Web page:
atop the moral pyre
Teaching history, a question I hear over and over again is: why does it matter? Why study the past when the present and future is what impacts me? Equally common is the tired response, that has been thrown into every personal statement to study the subject at university for time immemorial: that we need the lessons of the past to inform us of our imminent future. I assume it should read “that we need the lessons…] and to avoid all those mistakes our inferior ancestors fell headlong into. And so it goes on, weak points circling like a drunkard chasing his own thoughts.
Having spent a modest proportion of my limited years floundering in the pool of education, I feel that yes, there is a point to studying history beyond the fact that it’s like reading the best damn novel ever written. Patterns repeat themselves as humanity staggers from one crisis to the next, the problem therefore being not one of history, but learning from history. Appreciation differs from action, and just as in that infamous period of the 1920’s and 30’s – from Turkey to the USA and many places in between, the press are now criticised and censored; alternative truths are peddled and charismatic bullies use real or perceived threats from political, military or religious factions to push through powers of alarming elasticity. The sad truth is there could well be another Hitler just around the corner, and society will almost certainly not realise until it’s all too late.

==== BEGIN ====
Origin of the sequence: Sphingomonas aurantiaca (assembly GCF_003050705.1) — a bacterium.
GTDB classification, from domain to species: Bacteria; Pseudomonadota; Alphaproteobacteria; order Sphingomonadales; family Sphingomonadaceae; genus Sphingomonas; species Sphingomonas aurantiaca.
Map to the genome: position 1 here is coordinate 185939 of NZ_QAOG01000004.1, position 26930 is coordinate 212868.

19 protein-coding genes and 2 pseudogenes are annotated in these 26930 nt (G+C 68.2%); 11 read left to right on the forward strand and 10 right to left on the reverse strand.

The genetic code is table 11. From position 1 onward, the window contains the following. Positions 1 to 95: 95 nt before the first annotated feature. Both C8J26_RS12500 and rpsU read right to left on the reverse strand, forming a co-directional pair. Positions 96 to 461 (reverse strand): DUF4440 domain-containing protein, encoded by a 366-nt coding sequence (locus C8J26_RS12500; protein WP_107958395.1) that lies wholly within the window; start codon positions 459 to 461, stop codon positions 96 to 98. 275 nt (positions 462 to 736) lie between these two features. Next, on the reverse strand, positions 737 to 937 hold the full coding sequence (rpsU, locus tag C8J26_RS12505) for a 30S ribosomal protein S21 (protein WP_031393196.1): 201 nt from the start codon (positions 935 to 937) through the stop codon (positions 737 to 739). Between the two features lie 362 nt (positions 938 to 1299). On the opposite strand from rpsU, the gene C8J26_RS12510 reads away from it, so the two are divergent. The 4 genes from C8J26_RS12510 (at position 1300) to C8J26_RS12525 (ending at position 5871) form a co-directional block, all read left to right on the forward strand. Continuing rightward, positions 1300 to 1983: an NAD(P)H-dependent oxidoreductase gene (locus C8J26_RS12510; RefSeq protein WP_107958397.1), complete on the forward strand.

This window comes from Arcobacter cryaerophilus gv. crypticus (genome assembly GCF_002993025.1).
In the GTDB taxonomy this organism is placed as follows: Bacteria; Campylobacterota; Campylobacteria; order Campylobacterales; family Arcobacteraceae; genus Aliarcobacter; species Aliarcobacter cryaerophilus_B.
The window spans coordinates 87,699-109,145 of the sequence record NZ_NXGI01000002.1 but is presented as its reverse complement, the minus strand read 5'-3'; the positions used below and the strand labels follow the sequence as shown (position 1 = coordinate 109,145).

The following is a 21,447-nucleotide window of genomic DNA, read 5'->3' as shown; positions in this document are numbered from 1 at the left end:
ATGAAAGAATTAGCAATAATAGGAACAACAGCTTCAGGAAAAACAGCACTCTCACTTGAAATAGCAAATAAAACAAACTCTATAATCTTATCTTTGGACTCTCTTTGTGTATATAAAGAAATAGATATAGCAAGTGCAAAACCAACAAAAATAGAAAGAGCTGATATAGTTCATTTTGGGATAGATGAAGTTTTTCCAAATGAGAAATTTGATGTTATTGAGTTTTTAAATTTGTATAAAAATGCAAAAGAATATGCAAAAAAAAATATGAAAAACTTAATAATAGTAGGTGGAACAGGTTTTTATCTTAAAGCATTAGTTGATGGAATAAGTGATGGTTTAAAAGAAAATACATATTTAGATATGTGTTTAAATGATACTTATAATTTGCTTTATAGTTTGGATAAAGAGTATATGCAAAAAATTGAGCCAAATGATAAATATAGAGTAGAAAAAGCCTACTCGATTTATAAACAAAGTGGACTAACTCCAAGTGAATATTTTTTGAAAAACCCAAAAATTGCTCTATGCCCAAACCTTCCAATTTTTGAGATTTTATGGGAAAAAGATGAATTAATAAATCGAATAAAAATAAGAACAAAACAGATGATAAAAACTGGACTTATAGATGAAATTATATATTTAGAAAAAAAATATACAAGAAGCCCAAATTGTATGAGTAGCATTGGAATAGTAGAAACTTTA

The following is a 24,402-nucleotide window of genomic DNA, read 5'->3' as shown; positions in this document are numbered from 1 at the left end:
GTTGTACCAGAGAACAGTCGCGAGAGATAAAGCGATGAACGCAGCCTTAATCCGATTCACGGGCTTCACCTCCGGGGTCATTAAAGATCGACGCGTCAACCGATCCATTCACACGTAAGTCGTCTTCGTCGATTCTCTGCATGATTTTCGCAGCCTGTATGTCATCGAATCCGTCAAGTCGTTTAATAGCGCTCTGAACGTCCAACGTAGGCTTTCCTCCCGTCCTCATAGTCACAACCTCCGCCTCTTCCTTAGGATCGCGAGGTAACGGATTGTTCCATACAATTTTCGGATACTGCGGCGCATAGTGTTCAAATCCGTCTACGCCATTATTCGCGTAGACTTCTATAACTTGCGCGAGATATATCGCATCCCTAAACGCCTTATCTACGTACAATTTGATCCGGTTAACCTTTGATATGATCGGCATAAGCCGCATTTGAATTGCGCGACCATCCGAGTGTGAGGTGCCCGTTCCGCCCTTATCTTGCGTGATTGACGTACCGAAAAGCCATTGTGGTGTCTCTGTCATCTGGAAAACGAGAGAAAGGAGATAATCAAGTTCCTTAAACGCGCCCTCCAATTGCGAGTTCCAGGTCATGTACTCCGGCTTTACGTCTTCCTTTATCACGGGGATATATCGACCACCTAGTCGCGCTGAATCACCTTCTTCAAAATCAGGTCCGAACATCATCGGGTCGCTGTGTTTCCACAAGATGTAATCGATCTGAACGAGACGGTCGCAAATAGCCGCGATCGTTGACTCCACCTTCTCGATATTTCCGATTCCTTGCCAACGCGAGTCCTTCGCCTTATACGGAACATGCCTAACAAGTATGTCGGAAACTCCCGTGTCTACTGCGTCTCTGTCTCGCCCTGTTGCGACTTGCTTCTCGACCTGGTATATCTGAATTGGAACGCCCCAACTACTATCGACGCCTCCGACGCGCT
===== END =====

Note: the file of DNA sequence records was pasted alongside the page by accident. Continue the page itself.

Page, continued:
At its most fundamental, history is the study of people and their stories. Many of these remain remarkably similar: the rich will always be exploitative, the weak will be repressed, religions will rise and fall and dictators will out-stay their bl**dy welcome, preying on human fears and flaws – convincing them that aggression and conflict will solve their problems. If history has also taught us anything then, it’s that we’re all going to hell in a handcart: but at least my students will be safe in their knowledge of why the world is burning, atop their moral pyre, even though they don’t stand a chance of preventing it.